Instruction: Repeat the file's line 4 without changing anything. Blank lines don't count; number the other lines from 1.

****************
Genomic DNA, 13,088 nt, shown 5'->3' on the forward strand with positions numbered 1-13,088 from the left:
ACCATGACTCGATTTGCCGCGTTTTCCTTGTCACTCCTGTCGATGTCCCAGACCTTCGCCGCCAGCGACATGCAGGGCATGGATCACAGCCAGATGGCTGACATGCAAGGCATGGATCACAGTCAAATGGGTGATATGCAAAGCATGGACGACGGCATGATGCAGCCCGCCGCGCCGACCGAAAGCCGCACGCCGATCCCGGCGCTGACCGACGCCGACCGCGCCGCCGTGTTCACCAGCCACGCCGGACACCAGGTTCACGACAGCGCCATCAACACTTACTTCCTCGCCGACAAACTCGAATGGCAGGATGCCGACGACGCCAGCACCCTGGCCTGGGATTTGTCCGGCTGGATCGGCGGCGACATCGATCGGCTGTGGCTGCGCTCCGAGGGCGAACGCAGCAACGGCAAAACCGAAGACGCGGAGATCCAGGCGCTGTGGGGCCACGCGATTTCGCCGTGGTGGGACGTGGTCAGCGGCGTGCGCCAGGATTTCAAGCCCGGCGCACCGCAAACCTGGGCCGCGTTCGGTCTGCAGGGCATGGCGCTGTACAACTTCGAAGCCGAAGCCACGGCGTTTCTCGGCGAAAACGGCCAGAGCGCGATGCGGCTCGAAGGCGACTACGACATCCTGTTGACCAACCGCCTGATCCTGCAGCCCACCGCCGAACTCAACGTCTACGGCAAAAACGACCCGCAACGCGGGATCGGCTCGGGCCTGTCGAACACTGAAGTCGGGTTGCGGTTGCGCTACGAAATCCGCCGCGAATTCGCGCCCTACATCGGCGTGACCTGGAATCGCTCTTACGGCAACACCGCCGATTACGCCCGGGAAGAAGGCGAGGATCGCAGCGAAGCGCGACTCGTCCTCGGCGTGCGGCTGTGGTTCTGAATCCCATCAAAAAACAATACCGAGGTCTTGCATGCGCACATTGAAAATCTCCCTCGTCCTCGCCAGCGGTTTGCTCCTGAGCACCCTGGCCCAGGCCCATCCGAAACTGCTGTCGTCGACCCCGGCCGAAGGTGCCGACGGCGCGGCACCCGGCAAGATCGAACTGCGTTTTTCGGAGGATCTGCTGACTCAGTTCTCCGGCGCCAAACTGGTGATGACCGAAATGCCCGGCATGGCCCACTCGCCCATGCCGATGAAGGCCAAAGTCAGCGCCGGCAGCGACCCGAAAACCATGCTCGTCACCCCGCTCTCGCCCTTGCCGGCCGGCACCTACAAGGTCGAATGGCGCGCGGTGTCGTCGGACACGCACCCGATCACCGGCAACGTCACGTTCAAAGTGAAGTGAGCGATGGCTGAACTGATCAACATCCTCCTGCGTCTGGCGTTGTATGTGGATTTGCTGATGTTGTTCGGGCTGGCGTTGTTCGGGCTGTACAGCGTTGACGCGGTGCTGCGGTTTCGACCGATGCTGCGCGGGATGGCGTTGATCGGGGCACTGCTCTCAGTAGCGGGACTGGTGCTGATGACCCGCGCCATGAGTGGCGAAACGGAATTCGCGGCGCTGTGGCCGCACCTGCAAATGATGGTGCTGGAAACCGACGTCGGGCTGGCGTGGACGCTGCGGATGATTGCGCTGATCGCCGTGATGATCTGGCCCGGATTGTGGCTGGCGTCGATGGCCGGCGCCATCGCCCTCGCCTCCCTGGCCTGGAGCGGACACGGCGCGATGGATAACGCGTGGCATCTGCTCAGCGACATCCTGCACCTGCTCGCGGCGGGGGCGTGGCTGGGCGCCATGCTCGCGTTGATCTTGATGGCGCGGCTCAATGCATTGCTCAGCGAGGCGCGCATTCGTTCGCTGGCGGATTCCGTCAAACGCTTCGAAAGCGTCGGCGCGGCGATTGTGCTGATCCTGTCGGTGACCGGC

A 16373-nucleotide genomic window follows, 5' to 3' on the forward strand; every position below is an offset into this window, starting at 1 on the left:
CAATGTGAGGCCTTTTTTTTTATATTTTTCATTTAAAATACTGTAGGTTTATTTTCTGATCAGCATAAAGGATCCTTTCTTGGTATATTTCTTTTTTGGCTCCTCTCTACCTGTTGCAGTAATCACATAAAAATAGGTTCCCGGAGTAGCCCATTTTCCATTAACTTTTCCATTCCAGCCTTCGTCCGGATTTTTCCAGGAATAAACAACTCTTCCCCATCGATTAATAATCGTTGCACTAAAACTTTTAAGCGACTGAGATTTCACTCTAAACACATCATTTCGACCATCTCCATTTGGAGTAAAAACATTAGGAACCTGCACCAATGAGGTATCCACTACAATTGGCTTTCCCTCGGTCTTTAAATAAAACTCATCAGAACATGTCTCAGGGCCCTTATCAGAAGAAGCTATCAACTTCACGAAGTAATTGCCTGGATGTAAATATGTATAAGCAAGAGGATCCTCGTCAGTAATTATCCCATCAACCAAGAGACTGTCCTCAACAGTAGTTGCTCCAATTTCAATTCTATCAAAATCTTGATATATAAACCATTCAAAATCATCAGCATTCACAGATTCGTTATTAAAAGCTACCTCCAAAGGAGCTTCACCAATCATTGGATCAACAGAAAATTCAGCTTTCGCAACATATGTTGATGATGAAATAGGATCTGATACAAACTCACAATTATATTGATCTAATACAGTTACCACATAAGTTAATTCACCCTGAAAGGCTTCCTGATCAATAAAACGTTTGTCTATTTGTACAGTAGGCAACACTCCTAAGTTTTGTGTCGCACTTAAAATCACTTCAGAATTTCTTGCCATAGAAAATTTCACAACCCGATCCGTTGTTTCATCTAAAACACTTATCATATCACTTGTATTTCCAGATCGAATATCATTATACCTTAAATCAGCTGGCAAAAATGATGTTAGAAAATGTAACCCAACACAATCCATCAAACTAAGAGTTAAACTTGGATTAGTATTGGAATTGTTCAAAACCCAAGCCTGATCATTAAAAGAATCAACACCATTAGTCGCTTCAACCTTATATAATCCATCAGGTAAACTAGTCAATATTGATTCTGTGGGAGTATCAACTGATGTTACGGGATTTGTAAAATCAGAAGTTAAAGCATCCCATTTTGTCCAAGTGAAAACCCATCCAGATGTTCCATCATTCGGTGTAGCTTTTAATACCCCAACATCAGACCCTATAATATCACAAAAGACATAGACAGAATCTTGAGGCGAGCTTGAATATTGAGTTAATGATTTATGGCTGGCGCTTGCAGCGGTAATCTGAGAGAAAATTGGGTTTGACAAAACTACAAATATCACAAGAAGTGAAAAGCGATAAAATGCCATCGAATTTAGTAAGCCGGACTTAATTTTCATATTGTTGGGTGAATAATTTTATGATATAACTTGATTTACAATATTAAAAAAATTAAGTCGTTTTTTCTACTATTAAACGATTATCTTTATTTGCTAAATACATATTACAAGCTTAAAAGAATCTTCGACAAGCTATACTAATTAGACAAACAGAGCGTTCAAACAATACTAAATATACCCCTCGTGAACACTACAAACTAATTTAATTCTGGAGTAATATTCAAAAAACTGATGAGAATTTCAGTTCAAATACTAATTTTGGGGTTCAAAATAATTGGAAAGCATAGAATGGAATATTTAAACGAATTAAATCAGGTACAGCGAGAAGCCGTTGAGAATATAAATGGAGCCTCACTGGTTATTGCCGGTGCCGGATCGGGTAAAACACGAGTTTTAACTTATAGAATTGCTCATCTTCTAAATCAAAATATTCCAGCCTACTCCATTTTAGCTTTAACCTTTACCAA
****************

CAATGTGAGGCCTTTTTTTTTATATTTTTCATTTAAAATACTGTAGGTTTATTTTCTGATCAGCATAAAGGATCCTTTCTTGGTATATTTCTTTTTTGGCTCCTCTCTACCTGTTGCAGTAATCACATAAAAATAGGTTCCCGGAGTAGCCCATTTTCCATTAACTTTTCCATTCCAGCCTTCGTCCGGATTTTTCCAGGAATAAACAACTCTTCCCCATCGATTAATAATCGTTGCACTAAAACTTTTAAGCGACTGAGATTTCACTCTAAACACATCATTTCGACCATCTCCATTTGGAGTAAAAACATTAGGAACCTGCACCAATGAGGTATCCACTACAATTGGCTTTCCCTCGGTCTTTAAATAAAACTCATCAGAACATGTCTCAGGGCCCTTATCAGAAGAAGCTATCAACTTCACGAAGTAATTGCCTGGATGTAAATATGTATAAGCAAGAGGATCCTCGTCAGTAATTATCCCATCAACCAAGAGACTGTCCTCAACAGTAGTTGCTCCAATTTCAATTCTATCAAAATCTTGATATATAAACCATTCAAAATCATCAGCATTCACAGATTCGTTATTAAAAGCTACCTCCAAAGGAGCTTCACCAATCATTGGATCAACAGAAAATTCAGCTTTCGCAACATATGTTGATGATGAAATAGGATCTGATACAAACTCACAATTATATTGATCTAATACAGTTACCACATAAGTTAATTCACCCTGAAAGGCTTCCTGATCAATAAAACGTTTGTCTATTTGTACAGTAGGCAACACTCCTAAGTTTTGTGTCGCACTTAAAATCACTTCAGAATTTCTTGCCATAGAAAATTTCACAACCCGATCCGTTGTTTCATCTAAAACACTTATCATATCACTTGTATTTCCAGATCGAATATCATTATACCTTAAATCAGCTGGCAAAAATGATGTTAGAAAATGTAACCCAACACAATCCATCAAACTAAGAGTTAAACTTGGATTAGTATTGGAATTGTTCAAAACCCAAGCCTGATCATTAAAAGAATCAACACCATTAGTCGCTTCAACCTTATATAATCCATCAGGTAAACTAGTCAATATTGATTCTGTGGGAGTATCAACTGATGTTACGGGATTTGTAAAATCAGAAGTTAAAGCATCCCATTTTGTCCAAGTGAAAACCCATCCAGATGTTCCATCATTCGGTGTAGCTTTTAATACCCCAACATCAGACCCTATAATATCACAAAAGACATAGACAGAATCTTGAGGCGAGCTTGAATATTGAGTTAATGATTTATGGCTGGCGCTTGCAGCGGTAATCTGAGAGAAAATTGGGTTTGACAAAACTACAAATATCACAAGAAGTGAAAAGCGATAAAATGCCATCGAATTTAGTAAGCCGGACTTAATTTTCATATTGTTGGGTGAATAATTTTATGATATAACTTGATTTACAATATTAAAAAAATTAAGTCGTTTTTTCTACTATTAAACGATTATCTTTATTTGCTAAATACATATTACAAGCTTAAAAGAATCTTCGACAAGCTATACTAATTAGACAAACAGAGCGTTCAAACAATACTAAATATACCCCTCGTGAACACTACAAACTAATTTAATTCTGGAGTAATATTCAAAAAACTGATGAGAATTTCAGTTCAAATACTAATTTTGGGGTTCAAAATAATTGGAAAGCATAGAATGGAATATTTAAACGAATTAAATCAGGTACAGCGAGAAGCCGTTGAGAATATAAATGGAGCCTCACTGGTTATTGCCGGTGCCGGATCGGGTAAAACACGAGTTTTAACTTATAGAATTGCTCATCTTCTAAATCAAAATATTCCAGCCTACTCCATTTTAGCTTTAACCTTTACCAA